The Bench: One of Life’s Greatest Teachers
If you have ever had a child who plays sports, you know how difficult it can be to put your trust into his or her coaches. You want to know their coaching philosophy, their level of integrity, their commitment to excellence, and to what lengths they will go to develop your child.
Even more unnerving, however, is how the team will be handled in games and tournaments. It’s one thing to see your son or daughter getting reps and coaching in practice; it’s another altogether when the starting lineup is posted. I’ve experienced these challenges as both a coach and a parent multiple times. And, neither is for the feint of heart.
Let’s look at it from the parents’ perspective first with a hypothetical scenario. Your child has played a particular sport for seven or eight years, and they are now playing at a more advanced level. You decide to allow them to play for a different team – one that carries many unknowns, in terms of where your child ultimately fits in the big picture. After a few tournaments or games, your child is getting regular playing time, but doesn’t start every game, or doesn’t play the full game from time to time. You see disappointment on their face and in their body language when they begin a game on the bench. Initially, your heart hurts for them…and as the game progresses, that sadness becomes anger.
“I can’t believe this coach doesn’t see the talent my son possesses. He busts his tail at practice. He’s made only one error. His batting average is better than several others’. I knew we should have played for another team.”
Now, let’s look at the coach’s perspective. You’re coaching 13 players. In that group, you have five kids who can play the outfield. You have three who can play catcher. You have eight who can pitch, but only five of them can throw strikes regularly. You have three who play 2B, two who can play SS, two who are at 1B and three who play 3B. At the same time, you have to fill out a lineup card. You have three kids with speed, and three who are sloths. You have two kids with decent power, four who are contact hitters, and the rest are about the same – decent but inconsistent. You want to have a balanced lineup, while not compromising too much defensively. And, because you have 13 kids, it means four of them won’t be starting. Further, because you want all kids to play, it also means a few starters will be pulled halfway through the game. You can’t – and won’t – make everyone happy.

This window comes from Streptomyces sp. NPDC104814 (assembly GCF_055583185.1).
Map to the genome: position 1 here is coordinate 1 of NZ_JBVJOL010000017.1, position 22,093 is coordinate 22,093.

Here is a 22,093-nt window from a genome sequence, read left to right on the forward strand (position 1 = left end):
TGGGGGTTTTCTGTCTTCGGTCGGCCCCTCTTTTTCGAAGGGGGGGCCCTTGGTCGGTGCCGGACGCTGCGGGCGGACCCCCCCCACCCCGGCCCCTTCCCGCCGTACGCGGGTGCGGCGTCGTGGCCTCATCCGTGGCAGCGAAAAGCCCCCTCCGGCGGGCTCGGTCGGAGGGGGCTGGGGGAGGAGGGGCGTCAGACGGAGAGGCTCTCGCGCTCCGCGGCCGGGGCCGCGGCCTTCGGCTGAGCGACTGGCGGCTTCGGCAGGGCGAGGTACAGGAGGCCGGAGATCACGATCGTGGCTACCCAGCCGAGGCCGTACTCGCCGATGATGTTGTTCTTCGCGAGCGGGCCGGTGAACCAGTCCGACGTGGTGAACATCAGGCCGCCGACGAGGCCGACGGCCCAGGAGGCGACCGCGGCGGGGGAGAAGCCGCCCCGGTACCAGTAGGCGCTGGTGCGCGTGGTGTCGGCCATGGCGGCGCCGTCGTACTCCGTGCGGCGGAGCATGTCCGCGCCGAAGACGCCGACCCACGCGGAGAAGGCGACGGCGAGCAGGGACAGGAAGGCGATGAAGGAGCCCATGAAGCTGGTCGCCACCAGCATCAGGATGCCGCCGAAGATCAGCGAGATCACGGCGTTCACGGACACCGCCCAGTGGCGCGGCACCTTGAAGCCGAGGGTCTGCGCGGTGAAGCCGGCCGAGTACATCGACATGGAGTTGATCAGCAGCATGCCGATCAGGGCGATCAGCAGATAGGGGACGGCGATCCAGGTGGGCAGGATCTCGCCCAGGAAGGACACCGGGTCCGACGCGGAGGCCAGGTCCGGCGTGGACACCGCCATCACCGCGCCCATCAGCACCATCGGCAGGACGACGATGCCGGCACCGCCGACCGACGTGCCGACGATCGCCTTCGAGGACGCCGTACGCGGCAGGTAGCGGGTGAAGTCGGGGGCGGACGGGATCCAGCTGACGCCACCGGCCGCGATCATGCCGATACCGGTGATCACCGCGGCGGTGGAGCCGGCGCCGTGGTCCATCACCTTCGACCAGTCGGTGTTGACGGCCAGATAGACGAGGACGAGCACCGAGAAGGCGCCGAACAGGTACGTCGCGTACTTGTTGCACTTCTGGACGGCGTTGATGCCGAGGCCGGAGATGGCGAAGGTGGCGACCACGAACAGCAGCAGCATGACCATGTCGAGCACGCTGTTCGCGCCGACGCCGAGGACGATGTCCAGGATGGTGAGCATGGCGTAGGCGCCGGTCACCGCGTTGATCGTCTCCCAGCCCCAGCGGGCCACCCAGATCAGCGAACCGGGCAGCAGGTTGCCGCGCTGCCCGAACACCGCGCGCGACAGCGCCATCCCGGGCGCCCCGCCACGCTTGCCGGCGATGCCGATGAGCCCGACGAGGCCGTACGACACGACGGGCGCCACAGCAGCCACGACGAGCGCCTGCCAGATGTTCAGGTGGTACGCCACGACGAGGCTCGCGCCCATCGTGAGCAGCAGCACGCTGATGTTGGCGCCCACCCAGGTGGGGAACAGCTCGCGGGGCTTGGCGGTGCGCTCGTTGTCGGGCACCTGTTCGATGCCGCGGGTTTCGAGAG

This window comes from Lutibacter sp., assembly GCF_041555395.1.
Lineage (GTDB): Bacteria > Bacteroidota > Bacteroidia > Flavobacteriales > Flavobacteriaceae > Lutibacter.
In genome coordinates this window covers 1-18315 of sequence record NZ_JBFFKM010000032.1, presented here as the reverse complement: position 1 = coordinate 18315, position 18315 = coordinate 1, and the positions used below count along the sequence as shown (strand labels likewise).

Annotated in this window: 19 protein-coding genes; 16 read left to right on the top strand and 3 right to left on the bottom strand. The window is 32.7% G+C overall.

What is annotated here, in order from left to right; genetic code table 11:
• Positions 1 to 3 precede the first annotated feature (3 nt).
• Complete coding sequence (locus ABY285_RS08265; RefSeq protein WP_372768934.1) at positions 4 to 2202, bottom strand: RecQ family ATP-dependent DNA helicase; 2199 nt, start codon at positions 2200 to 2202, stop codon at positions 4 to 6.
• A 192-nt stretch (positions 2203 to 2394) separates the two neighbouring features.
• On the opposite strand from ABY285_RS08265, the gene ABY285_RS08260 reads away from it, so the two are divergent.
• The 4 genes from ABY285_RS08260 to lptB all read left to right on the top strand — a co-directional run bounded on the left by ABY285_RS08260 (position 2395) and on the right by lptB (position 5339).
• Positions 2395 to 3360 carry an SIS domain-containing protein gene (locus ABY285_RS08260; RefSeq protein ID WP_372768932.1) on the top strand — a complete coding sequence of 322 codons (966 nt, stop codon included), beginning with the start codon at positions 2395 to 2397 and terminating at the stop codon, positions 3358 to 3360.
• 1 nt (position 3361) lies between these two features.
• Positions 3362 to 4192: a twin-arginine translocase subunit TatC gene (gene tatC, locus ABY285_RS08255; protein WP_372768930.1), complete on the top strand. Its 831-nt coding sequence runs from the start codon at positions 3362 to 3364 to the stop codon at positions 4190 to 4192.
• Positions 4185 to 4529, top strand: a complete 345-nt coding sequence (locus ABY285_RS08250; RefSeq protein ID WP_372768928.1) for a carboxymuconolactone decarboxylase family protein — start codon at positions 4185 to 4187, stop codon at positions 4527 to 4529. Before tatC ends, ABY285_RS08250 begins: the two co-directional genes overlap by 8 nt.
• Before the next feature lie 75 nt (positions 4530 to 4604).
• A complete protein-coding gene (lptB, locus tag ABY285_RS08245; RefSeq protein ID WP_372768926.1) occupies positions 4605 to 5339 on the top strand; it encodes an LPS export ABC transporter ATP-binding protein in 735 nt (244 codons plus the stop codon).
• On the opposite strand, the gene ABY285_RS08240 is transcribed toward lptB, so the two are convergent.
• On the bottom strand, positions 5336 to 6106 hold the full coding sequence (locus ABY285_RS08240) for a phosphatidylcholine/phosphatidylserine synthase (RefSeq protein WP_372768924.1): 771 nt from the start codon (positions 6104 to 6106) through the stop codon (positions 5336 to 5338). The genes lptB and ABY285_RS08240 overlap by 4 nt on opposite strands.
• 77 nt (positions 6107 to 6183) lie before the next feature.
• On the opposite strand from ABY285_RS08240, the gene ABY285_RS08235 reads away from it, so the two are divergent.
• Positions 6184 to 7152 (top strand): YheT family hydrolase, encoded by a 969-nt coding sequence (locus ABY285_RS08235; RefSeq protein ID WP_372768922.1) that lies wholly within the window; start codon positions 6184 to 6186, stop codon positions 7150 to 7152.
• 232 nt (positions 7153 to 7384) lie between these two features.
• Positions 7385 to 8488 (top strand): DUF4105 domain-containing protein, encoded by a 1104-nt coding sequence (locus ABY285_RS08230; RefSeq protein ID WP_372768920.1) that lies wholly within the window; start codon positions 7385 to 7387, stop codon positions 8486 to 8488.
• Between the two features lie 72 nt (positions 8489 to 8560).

As a parent, it’s important to remember the most important things when you see your child struggling or dealing with adversity on the playing field (or sitting the pine). I can tell you that, while my kids don’t enjoy sitting on the bench, they have learned invaluable lessons about teamwork, discipline, and even becoming mentally tough through their time on the sidelines. The dad in me wants to protect them and shield them from the tough things in life; but, the leader in me values these lessons and understands that God can and will use their time waiting in the wings to do something far greater with their hearts.
The Apostle Paul knew intimately about the joy that comes through suffering, through difficulty, through unexpected circumstances, through hardship, through things not going his way.
We are pressed on every side by troubles, but we are not crushed. We are perplexed, but not driven to despair. We are hunted down, but never abandoned by God. We get knocked down, but we are not destroyed. Through suffering, our bodies continue to share in the death of Jesus so that the life of Jesus may also be seen in our bodies. 2 Corinthians 4:8-10 (NLT)
Not crushed. Not driven to despair. Not abandoned. Not destroyed. Still alive! Those are all reasons to rejoice!
Jesus’ brother, James, also had some things to say about enduring trials.
Dear brothers and sisters, when troubles of any kind come your way, consider it an opportunity for great joy. For you know that when your faith is tested, your endurance has a chance to grow. So let it grow, for when your endurance is fully developed, you will be perfect and complete, needing nothing. James 1:2-4 (NLT)
Joy. Endurance. Growth. Perfection. Completion.
I know, I know. When you are fighting what seems to be a losing battle, it doesn’t FEEL good. But, your faith cannot be based on feelings. Your faith is based IN the one who suffered the greatest injustice in history, so that you and I could share in His ultimate victory!
So, whether you are a parent, a player, or a coach…know that if you’re catching all the breaks now, it won’t stay that way forever. Likewise, if you are on the sidelines or struggling with your child’s playing time or lack of confidence, that won’t last either. And be sure to remember that, ultimately, the Lord is shaping you into who He wants you to become (and who He wants your son or daughter to become). And, like it or not, sometimes that means spending time on the bench.
C.A. Phillips is a lifelong sports enthusiast and youth baseball coach, and currently serves as the Communications Pastor and Director of Men’s Groups at NorthStar Church in Kennesaw, Ga. He lives in Kennesaw with his wife, Amy, and his two sons, Chaz and Chandler.
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